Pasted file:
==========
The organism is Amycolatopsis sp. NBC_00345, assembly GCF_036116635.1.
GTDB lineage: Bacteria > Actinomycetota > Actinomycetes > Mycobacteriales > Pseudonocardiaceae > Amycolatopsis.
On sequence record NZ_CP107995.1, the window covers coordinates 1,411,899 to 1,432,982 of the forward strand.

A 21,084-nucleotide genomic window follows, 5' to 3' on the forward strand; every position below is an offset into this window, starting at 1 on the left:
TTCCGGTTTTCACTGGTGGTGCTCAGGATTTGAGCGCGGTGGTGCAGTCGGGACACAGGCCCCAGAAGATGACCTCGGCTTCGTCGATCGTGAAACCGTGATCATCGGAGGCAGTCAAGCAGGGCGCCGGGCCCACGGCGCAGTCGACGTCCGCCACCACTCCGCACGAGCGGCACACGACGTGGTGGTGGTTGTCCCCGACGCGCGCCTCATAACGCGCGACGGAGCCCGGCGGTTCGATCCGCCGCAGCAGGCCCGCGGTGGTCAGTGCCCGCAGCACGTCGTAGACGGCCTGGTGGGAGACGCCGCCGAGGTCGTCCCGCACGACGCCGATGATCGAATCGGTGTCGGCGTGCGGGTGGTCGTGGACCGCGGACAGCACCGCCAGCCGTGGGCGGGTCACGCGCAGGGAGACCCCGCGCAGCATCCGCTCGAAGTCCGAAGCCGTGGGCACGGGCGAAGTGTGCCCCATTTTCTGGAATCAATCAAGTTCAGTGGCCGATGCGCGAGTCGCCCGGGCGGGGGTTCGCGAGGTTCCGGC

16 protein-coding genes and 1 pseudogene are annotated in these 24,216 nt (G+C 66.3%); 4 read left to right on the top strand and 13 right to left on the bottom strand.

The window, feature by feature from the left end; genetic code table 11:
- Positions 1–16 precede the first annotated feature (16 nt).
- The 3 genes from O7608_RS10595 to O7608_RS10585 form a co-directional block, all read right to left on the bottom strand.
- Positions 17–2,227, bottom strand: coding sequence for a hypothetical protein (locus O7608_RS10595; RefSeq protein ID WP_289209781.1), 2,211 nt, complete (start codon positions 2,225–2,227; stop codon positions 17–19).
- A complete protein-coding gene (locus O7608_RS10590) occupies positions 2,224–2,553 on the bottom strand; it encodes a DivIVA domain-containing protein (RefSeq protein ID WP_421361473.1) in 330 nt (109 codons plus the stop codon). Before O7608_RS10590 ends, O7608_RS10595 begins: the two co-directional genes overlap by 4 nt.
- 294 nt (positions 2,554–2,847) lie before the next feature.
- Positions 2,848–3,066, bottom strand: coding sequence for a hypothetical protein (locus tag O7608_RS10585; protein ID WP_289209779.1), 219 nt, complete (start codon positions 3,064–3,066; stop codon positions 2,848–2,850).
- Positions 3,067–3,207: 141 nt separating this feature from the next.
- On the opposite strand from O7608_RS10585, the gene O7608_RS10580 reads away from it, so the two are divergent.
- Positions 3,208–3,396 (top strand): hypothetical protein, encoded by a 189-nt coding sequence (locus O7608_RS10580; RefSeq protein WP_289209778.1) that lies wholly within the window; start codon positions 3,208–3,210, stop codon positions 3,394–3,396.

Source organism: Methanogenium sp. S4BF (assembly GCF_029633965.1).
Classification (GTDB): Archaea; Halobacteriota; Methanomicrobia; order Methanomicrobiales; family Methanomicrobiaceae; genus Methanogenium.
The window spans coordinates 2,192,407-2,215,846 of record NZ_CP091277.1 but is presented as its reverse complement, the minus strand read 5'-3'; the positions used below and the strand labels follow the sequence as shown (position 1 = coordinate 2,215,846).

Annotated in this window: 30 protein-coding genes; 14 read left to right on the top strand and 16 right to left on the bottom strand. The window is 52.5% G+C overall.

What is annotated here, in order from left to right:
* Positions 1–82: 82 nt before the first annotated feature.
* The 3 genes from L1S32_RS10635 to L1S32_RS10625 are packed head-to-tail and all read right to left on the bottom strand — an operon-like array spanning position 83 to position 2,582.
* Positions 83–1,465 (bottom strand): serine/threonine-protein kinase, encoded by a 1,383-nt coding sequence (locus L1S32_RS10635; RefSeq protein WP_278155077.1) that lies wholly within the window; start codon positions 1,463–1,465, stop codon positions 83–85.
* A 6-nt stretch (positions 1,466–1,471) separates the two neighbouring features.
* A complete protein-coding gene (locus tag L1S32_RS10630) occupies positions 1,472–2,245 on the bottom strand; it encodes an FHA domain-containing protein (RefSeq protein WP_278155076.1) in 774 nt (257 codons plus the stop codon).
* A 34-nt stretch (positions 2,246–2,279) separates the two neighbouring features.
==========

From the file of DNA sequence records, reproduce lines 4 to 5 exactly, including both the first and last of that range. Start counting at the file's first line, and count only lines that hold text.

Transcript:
A 21,084-nucleotide genomic window follows, 5' to 3' on the forward strand; every position below is an offset into this window, starting at 1 on the left:
TTCCGGTTTTCACTGGTGGTGCTCAGGATTTGAGCGCGGTGGTGCAGTCGGGACACAGGCCCCAGAAGATGACCTCGGCTTCGTCGATCGTGAAACCGTGATCATCGGAGGCAGTCAAGCAGGGCGCCGGGCCCACGGCGCAGTCGACGTCCGCCACCACTCCGCACGAGCGGCACACGACGTGGTGGTGGTTGTCCCCGACGCGCGCCTCATAACGCGCGACGGAGCCCGGCGGTTCGATCCGCCGCAGCAGGCCCGCGGTGGTCAGTGCCCGCAGCACGTCGTAGACGGCCTGGTGGGAGACGCCGCCGAGGTCGTCCCGCACGACGCCGATGATCGAATCGGTGTCGGCGTGCGGGTGGTCGTGGACCGCGGACAGCACCGCCAGCCGTGGGCGGGTCACGCGCAGGGAGACCCCGCGCAGCATCCGCTCGAAGTCCGAAGCCGTGGGCACGGGCGAAGTGTGCCCCATTTTCTGGAATCAATCAAGTTCAGTGGCCGATGCGCGAGTCGCCCGGGCGGGGGTTCGCGAGGTTCCGGC